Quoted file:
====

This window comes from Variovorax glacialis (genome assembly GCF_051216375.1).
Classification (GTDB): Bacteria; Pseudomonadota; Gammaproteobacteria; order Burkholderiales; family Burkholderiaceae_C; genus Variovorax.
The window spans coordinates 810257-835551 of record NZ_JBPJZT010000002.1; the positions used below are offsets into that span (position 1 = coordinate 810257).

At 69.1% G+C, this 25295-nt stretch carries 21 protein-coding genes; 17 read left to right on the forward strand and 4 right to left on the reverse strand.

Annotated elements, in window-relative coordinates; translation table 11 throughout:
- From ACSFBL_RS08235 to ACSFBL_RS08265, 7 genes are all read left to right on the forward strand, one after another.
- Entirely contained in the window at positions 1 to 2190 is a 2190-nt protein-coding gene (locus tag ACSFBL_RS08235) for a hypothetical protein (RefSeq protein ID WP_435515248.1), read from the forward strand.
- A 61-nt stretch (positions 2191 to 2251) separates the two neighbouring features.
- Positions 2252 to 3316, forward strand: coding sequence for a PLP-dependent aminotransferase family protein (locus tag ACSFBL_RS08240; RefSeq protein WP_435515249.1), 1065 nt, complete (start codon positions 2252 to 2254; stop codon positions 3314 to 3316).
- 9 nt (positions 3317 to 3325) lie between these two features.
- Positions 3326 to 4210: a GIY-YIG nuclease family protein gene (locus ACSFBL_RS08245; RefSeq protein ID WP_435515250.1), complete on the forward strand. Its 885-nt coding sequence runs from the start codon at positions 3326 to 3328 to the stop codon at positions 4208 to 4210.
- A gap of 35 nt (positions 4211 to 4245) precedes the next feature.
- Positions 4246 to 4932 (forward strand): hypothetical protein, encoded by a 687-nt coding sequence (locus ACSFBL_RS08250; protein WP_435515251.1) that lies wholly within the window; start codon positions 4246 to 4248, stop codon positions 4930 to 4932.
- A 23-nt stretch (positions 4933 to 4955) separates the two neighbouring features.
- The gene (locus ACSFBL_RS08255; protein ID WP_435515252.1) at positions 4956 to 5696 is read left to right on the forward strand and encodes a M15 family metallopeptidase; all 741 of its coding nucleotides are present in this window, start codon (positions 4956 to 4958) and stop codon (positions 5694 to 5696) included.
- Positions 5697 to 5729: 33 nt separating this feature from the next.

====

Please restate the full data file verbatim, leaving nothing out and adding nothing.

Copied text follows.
This window comes from Variovorax glacialis (genome assembly GCF_051216375.1).
Classification (GTDB): Bacteria; Pseudomonadota; Gammaproteobacteria; order Burkholderiales; family Burkholderiaceae_C; genus Variovorax.
The window spans coordinates 810257-835551 of record NZ_JBPJZT010000002.1; the positions used below are offsets into that span (position 1 = coordinate 810257).

At 69.1% G+C, this 25295-nt stretch carries 21 protein-coding genes; 17 read left to right on the forward strand and 4 right to left on the reverse strand.

Annotated elements, in window-relative coordinates; translation table 11 throughout:
- From ACSFBL_RS08235 to ACSFBL_RS08265, 7 genes are all read left to right on the forward strand, one after another.
- Entirely contained in the window at positions 1 to 2190 is a 2190-nt protein-coding gene (locus tag ACSFBL_RS08235) for a hypothetical protein (RefSeq protein ID WP_435515248.1), read from the forward strand.
- A 61-nt stretch (positions 2191 to 2251) separates the two neighbouring features.
- Positions 2252 to 3316, forward strand: coding sequence for a PLP-dependent aminotransferase family protein (locus tag ACSFBL_RS08240; RefSeq protein WP_435515249.1), 1065 nt, complete (start codon positions 2252 to 2254; stop codon positions 3314 to 3316).
- 9 nt (positions 3317 to 3325) lie between these two features.
- Positions 3326 to 4210: a GIY-YIG nuclease family protein gene (locus ACSFBL_RS08245; RefSeq protein ID WP_435515250.1), complete on the forward strand. Its 885-nt coding sequence runs from the start codon at positions 3326 to 3328 to the stop codon at positions 4208 to 4210.
- A gap of 35 nt (positions 4211 to 4245) precedes the next feature.
- Positions 4246 to 4932 (forward strand): hypothetical protein, encoded by a 687-nt coding sequence (locus ACSFBL_RS08250; protein WP_435515251.1) that lies wholly within the window; start codon positions 4246 to 4248, stop codon positions 4930 to 4932.
- A 23-nt stretch (positions 4933 to 4955) separates the two neighbouring features.
- The gene (locus ACSFBL_RS08255; protein ID WP_435515252.1) at positions 4956 to 5696 is read left to right on the forward strand and encodes a M15 family metallopeptidase; all 741 of its coding nucleotides are present in this window, start codon (positions 4956 to 4958) and stop codon (positions 5694 to 5696) included.
- Positions 5697 to 5729: 33 nt separating this feature from the next.